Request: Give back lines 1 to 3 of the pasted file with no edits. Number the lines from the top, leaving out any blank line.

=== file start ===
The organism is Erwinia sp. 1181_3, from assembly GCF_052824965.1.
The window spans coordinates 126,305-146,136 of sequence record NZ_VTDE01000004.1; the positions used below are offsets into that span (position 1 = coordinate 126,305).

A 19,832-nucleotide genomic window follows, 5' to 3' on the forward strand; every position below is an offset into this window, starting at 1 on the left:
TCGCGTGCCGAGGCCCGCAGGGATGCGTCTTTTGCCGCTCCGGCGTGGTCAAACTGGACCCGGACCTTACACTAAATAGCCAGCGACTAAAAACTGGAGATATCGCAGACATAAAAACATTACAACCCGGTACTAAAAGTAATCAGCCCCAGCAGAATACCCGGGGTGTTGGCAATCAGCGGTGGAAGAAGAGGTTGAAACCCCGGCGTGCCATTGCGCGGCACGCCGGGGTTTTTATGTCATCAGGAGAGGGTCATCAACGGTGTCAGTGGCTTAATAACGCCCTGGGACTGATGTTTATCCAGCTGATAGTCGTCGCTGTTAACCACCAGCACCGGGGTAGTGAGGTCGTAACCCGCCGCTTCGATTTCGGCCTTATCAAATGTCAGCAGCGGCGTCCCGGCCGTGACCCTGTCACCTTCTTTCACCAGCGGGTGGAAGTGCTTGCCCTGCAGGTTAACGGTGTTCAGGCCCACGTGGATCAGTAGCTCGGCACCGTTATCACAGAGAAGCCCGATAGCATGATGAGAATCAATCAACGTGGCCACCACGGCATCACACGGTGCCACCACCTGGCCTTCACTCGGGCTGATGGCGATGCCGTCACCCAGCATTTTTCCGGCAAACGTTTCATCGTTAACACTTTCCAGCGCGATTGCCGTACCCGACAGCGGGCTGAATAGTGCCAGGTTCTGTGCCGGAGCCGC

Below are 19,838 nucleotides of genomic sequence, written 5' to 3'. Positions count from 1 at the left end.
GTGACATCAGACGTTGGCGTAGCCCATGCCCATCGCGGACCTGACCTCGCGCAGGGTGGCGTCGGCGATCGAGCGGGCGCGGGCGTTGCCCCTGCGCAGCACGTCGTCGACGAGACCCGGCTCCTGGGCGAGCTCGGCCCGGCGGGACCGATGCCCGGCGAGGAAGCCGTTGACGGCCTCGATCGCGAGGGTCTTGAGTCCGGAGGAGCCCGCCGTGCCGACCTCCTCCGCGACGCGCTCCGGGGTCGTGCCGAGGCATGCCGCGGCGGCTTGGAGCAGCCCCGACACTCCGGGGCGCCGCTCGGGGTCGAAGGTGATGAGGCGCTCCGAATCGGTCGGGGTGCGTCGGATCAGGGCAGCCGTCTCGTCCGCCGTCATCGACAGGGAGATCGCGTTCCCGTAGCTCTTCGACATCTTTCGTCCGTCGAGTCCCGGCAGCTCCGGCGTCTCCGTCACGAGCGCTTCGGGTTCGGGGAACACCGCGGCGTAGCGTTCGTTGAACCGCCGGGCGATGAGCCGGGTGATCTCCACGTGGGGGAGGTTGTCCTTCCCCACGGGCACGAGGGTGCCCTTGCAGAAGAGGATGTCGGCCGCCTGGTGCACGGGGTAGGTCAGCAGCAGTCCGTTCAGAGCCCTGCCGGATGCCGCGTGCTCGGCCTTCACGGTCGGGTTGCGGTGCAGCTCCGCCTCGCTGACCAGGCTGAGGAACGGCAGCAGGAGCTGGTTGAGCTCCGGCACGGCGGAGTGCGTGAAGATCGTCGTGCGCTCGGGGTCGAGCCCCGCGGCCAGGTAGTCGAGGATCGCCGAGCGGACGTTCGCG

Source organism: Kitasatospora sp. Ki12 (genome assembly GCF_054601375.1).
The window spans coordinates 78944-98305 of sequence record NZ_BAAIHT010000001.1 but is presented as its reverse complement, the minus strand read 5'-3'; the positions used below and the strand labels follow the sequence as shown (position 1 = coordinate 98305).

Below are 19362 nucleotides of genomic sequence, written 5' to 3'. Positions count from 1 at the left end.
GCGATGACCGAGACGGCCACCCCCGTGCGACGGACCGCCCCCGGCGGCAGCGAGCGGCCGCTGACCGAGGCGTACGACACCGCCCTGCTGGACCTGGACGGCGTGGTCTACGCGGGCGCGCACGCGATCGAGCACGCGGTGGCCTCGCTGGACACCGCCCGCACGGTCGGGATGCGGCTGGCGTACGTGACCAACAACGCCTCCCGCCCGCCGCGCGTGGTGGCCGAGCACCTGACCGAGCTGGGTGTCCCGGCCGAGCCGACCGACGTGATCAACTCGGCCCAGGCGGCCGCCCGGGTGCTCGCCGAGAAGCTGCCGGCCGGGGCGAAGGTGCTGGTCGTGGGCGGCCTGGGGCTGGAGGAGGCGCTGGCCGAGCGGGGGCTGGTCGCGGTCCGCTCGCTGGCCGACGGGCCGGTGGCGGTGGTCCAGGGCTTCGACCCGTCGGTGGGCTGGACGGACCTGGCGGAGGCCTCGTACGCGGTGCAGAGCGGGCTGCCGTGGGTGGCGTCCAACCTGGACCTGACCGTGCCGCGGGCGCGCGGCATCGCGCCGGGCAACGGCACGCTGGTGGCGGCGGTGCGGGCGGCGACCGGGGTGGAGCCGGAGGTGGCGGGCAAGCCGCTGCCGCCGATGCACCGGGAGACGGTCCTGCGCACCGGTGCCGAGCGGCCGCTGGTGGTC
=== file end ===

The organism is Erwinia sp. 1181_3, from assembly GCF_052824965.1.
The window spans coordinates 126,305-146,136 of sequence record NZ_VTDE01000004.1; the positions used below are offsets into that span (position 1 = coordinate 126,305).

A 19,832-nucleotide genomic window follows, 5' to 3' on the forward strand; every position below is an offset into this window, starting at 1 on the left: